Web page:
Stars in the daylight were visible when Hagit Yassu, the surprise winner of the current season’s A Star is Born
, got together with Israel’s Special Olympics team on Monday to serenade them with the winning song Someone Always Walks With Me.
Yasssu was the surprise treat given to the team at a reception at Beit Hanassi, where President Shimon Peres told the 84 athletes who came home from Athens with 86 medals – 25 of which were gold – that he hadn’t seen so much gold, or so many medals, in a long time.
“We invited you to Beit Hanassi to thank each and every one of you for the great honor and glory that you brought to the State of Israel,” he said. “You proved that you can do more than is expected of you both in terms of Olympics and in terms of ‘special.’” Peres urged the youngsters to continue working hard, and to continue to bring pride to the nation and the state.
Social Affairs Minister Moshe Kahlon spoke in a similar vein, and said he knew how difficult it had been for some of the athletes to keep up a rigorous training schedule – but nonetheless, in four years time, he expected them to come home with 132 medals, including 50 gold.
“We know you can do it, because you have the ability and determination,” he said.
Still, for all the praise they receive, some of the youngsters said they don’t always feel accepted by mainstream Israel.
“We might be special, but we have a lot of difficulties,” said Matan. “Sport helps us to overcome some of those difficulties, but not all, because society sometimes rejects us.”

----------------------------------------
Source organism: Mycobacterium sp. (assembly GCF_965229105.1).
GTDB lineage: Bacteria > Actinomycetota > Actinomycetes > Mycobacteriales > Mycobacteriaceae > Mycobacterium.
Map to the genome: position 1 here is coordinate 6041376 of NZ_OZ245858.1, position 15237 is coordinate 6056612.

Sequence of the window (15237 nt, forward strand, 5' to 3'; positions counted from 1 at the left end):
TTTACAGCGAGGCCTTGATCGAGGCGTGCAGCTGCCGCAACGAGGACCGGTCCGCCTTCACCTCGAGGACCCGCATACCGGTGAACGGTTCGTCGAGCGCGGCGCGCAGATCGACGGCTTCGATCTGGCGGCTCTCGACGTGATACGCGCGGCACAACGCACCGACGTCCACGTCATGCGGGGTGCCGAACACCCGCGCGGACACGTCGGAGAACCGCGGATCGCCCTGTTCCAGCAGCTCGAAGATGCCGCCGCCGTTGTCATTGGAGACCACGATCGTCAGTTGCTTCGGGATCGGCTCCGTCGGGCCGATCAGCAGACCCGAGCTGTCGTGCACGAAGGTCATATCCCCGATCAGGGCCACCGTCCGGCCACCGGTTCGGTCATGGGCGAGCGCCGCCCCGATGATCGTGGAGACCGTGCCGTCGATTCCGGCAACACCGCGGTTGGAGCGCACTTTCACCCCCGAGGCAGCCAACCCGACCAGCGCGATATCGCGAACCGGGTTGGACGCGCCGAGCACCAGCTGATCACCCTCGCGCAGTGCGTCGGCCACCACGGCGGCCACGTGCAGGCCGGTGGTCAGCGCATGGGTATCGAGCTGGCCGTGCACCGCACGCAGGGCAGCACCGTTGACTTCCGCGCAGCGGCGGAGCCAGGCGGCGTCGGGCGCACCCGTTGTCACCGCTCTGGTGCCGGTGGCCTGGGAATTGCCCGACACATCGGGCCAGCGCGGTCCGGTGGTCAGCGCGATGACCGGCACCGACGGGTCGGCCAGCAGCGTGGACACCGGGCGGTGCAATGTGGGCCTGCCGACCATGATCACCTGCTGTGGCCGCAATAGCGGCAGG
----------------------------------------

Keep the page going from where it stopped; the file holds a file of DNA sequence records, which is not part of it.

The Special Olympics, founded in 1962 by Eunice Kennedy Shriver, within the framework of a summer camp for children and adults with intellectual disabilities, now provides year-round training and competition to more than three million athletes in 175 countries. By encouraging their athletic abilities, the program empowers its many participants to gain confidence in the face of the hardships they endure daily.
Israel’s Special Olympics and Para Olympics teams always do considerably
better than the regular Olympic teams, winning many medals.
Whatever the intellectual disabilities of the Israeli Special Olympics team, with few exceptions, they were not obvious.
There was a sense of camaraderie more in the nature of extended family
than just members of a team. Most of the athletes were vibrant, talking
to each other quickly, smiling and taking each other’s photos.
They were particularly pleased when their goodwill ambassador, singer
Lior Narkiss, came on stage. They greeted him with loud cheers and
waving arms, and sang along with him.
When Yassu came on stage, cameras were instantly poised in her direction
and she received thunderous applause before and after her song.
One indication of what it means to be special was evident in the case of Elad, who was given a front-row seat to watch Peres.
The seat, reserved for him, had an official “shamur” (“reserved”) card placed on it.
Elad was well aware that such cards are only for important people.
Holding the card to his chest, he called to his father at the back of
the hall to photograph him.
With tears in his eyes, and a proud smile, his father captured the moment for posterity.